THE brutal murderer who chopped up the body of Omagh teenager, Sylvia Fleming, after killing her in 1998, has been granted temporary release.
Stephen ‘Bulldog’ Scott is now in line to be freed for good by Christmas 2018.
Reacting to the development a sister of Sylvia Fleming has spoken of her family’s shock and anger after receiving news of his release.
Josie Fleming said the family has also been told that Scott has written a letter to them apologising for the murder and saying he does not intend returning to Omagh.
“We’re totally shocked at this development even though the expectation of his temporary release has been like a ticking time-bomb for us,” Josie Fleming told the Ulster Herald.
“It’s just so unfair that the person who murdered our sister is now free to walk the streets. Sylvia is gone and we have been left to grieve her loss for the past 17 years.
“Victim Support has told us that he (Scott) has written a one page letter in which he apparently states that he is not going to come to Omagh and has apologised for what he did.
“Our family believe this is just to gain brownie points to secure his release. What we want to know is if he has shown any remorse and why he murdered Sylvia.”
Scott killed Sylvia Fleming, who was pregnant, and then buried her body in the foundations of a house being constructed close to Killyclogher on April 3, 1998.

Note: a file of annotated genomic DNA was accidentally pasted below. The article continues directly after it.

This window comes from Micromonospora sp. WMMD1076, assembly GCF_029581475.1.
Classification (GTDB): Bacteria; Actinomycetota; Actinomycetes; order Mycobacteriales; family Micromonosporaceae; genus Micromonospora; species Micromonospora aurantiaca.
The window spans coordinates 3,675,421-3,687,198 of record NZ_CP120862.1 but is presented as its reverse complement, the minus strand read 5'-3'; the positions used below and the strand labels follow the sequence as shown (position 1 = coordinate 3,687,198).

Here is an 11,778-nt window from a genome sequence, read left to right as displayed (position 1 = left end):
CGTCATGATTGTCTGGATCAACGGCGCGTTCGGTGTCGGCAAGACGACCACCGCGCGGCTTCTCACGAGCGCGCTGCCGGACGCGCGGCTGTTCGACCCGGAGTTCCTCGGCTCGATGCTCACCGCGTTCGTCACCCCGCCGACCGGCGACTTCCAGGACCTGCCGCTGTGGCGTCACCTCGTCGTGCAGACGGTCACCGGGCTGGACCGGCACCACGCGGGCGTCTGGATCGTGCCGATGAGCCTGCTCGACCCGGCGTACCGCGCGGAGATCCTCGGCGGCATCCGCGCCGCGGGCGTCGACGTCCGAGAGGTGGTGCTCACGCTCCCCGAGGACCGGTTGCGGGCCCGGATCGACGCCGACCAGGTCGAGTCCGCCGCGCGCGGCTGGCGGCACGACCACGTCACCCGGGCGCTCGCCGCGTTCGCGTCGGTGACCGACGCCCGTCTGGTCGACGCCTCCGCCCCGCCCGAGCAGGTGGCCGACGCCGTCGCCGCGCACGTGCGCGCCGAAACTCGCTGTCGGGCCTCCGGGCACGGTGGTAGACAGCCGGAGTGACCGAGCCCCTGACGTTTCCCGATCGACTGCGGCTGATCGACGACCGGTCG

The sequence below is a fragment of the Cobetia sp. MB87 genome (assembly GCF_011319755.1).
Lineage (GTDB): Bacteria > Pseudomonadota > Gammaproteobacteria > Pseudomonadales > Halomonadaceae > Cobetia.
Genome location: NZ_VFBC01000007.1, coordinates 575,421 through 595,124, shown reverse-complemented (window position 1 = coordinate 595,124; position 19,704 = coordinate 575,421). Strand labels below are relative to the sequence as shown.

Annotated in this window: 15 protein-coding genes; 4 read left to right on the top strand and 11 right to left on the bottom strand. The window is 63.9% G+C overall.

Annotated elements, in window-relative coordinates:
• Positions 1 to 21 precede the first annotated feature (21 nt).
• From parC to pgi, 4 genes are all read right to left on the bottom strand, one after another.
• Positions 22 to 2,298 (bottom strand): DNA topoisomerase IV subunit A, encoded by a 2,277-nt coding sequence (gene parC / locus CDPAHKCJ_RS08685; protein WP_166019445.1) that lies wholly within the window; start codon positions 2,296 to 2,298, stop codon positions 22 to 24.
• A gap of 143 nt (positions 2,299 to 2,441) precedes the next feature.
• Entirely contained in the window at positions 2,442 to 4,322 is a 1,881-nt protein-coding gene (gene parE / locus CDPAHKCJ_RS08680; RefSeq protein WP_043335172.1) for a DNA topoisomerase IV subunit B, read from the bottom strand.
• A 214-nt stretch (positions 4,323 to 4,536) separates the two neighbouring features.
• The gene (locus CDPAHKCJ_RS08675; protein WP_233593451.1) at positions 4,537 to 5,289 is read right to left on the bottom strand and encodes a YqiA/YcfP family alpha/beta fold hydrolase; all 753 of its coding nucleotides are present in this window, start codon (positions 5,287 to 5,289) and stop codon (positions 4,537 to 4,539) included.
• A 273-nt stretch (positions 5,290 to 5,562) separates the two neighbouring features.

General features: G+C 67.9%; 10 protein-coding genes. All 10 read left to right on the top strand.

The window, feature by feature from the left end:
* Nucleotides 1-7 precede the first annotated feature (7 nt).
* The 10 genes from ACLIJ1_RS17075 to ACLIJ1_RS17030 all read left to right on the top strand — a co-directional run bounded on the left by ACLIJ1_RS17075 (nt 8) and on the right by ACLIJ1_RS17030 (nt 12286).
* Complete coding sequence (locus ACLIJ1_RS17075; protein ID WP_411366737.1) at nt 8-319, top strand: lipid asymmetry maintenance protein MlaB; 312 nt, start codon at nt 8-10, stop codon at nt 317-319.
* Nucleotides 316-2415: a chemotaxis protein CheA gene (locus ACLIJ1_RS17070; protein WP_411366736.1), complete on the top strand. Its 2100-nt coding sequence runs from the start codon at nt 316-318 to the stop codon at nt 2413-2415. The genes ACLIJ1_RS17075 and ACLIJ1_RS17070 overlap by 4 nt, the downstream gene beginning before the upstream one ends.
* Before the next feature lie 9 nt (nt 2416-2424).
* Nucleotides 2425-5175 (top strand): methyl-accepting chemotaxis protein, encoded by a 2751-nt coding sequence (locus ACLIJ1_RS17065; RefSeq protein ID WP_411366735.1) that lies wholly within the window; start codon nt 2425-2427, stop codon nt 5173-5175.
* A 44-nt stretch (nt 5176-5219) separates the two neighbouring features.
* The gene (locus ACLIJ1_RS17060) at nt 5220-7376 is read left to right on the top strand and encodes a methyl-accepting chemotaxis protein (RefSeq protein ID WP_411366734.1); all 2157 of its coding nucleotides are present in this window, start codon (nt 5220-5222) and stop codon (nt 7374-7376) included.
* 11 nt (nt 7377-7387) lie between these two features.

It later emerged that the PSNI had kept the unborn baby, and some of Sylvia’s joints and tissue.
The baby was subsequently named Morgan and was buried beside its mother at St Mary’s Church in Killyclogher after a poignant ceremony.
Following his conviction, the part-time firefighter received a life sentence.
Josie Fleming and her sister Kathleen, have previously spoken about their fears of his impending release and called for Scott to be kept behind bars.
Now they say nothing could have prepared them for the new which they have just received.
“You can never prepare yourself for the news that the man who murdered your sister is going to be released, even though we obviously knew that this day was coming,” added Josie.
“We are going to see the letter which he has written to us this week, but at the moment we don’t know what else it contains and if we will be allowed to keep a copy.”
A spokesperson for the Northern Ireland Prison Service said that they were unable to comment on any prisoner’s individual circumstances.